Others have clearly loved this book, judging by the number of five-star reviews, but I'm afraid I really didn't like it very much. I couldn't warm to Diana Athill, who came across as cold and unfeeling, or to her writing style which seemed to me to lack any warmth or humour.
Admittedly she is honest - about her absence of emotional attachment and about her attitude to her mother's last days, for instance - but, morals apart, she seems rather obsessed by her sexual encounters as she refers to them even in chapters where they wouldn't normally feature.
The book has no particular structure, jumping from subject to subject, and often describing events and relationships from her earlier years. There's nothing wrong in reminiscing about the past, except that the blurb could give the impression that the book provides more of an insight into old age than it does.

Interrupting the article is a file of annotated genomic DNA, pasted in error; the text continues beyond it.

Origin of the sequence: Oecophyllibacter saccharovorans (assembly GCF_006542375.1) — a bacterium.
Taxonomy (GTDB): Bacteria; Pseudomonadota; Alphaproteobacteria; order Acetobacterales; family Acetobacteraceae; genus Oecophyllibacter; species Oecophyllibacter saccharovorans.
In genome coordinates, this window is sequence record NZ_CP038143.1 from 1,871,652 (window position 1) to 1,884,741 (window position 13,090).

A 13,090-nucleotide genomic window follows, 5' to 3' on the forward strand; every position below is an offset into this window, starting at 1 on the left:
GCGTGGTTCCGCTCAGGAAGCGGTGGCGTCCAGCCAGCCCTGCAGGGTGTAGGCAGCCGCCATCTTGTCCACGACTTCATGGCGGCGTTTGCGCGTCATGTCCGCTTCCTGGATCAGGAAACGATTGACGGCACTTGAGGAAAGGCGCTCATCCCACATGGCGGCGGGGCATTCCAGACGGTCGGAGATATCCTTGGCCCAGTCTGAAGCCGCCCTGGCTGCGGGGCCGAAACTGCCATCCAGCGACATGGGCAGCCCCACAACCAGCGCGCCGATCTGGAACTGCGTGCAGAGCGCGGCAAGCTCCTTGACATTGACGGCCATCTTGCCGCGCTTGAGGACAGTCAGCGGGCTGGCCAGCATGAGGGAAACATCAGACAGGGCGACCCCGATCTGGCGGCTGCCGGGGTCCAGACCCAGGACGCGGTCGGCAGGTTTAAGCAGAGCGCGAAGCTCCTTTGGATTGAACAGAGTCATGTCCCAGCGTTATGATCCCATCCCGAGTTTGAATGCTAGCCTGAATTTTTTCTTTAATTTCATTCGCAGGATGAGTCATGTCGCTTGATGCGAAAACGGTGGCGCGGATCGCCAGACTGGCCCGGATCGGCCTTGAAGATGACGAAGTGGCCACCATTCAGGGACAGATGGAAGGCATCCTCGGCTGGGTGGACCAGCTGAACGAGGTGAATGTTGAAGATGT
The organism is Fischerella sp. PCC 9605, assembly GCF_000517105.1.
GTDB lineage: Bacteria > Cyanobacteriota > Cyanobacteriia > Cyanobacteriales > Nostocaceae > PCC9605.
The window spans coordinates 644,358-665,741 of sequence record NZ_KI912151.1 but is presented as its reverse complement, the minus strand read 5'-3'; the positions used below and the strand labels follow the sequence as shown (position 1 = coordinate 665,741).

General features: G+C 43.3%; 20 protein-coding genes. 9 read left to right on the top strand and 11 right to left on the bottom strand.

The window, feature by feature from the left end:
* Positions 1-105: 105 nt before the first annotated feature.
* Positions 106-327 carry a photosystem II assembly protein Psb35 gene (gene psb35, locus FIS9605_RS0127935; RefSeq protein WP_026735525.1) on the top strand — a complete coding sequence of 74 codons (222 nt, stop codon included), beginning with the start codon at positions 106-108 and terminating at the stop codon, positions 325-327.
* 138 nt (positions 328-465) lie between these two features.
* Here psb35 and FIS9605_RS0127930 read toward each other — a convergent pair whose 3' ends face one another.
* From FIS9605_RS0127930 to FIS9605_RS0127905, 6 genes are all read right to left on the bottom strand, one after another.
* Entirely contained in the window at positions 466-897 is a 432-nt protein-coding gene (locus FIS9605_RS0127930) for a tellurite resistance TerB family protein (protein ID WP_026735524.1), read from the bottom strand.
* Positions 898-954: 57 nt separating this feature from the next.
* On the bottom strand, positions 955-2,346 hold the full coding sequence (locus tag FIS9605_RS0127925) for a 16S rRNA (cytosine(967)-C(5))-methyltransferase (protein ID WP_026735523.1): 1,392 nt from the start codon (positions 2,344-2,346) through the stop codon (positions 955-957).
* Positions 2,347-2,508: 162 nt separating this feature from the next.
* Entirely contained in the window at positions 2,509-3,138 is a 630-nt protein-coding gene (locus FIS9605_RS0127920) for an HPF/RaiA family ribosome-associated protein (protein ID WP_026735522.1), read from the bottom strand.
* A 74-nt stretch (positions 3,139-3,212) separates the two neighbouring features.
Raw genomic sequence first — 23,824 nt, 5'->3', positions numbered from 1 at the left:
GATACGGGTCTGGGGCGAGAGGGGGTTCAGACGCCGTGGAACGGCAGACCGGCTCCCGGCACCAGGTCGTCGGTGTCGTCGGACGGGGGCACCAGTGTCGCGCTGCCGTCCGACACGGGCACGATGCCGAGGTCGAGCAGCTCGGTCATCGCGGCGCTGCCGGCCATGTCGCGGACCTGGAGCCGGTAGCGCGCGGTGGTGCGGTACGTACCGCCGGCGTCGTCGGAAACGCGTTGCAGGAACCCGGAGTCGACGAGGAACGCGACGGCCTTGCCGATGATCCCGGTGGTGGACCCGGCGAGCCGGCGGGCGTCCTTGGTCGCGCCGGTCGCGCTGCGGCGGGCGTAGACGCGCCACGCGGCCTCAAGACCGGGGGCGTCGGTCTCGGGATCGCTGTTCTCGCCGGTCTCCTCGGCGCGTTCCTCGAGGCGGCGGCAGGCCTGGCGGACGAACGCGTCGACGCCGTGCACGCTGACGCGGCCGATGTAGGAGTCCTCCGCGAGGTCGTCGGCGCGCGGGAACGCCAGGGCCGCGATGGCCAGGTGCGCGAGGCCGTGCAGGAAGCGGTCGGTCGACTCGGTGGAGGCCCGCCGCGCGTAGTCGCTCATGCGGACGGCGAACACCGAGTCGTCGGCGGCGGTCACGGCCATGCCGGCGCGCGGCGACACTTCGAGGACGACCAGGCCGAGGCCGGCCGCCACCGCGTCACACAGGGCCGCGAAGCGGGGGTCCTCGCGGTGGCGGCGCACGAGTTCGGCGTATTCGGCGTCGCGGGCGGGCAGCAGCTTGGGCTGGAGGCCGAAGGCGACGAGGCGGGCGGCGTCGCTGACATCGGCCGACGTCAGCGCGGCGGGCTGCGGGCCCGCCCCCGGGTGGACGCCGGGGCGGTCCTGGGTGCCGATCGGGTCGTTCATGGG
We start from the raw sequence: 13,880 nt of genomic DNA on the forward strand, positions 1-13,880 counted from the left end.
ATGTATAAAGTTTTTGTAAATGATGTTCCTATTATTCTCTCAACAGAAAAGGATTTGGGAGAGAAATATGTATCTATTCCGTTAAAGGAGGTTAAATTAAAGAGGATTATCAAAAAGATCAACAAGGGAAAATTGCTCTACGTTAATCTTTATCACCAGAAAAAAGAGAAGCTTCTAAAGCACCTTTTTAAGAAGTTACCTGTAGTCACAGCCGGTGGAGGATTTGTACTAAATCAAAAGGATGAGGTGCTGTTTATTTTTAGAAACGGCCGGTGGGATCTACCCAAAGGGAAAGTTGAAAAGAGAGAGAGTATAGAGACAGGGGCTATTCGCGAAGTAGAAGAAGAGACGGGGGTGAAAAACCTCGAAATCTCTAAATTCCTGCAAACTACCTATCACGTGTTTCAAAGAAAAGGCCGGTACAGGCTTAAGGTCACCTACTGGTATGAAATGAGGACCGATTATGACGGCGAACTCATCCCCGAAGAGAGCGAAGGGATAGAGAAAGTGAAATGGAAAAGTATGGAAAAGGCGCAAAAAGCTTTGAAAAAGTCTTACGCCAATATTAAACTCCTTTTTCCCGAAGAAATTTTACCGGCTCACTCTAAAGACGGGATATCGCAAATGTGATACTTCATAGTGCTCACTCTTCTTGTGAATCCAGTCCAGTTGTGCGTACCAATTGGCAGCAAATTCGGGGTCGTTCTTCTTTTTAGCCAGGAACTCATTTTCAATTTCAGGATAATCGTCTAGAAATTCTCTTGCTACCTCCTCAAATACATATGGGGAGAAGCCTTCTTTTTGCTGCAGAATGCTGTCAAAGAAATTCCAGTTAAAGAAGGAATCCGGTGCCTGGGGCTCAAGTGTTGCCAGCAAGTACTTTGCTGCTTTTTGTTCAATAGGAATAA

There were sections that I enjoyed: a chapter about books, for instance, and another about her `irreligiosity' - an ugly word if indeed it is a word. She describes herself as irreligious yet brought up to adhere to Christian principles (although she seems to have ignored this where the seventh Commandment is concerned).
Maybe I was expecting something more akin to A Positively Final Appearance by Alec Guinness, which was witty and entertaining, and which I loved. Diana Athill's style seemed to me pretentious and flat, and her poetry is some of the most awful that I've ever read.
Its main merit is that it's very short, the nominal 182 pages condensed by the two blank pages that preface each chapter.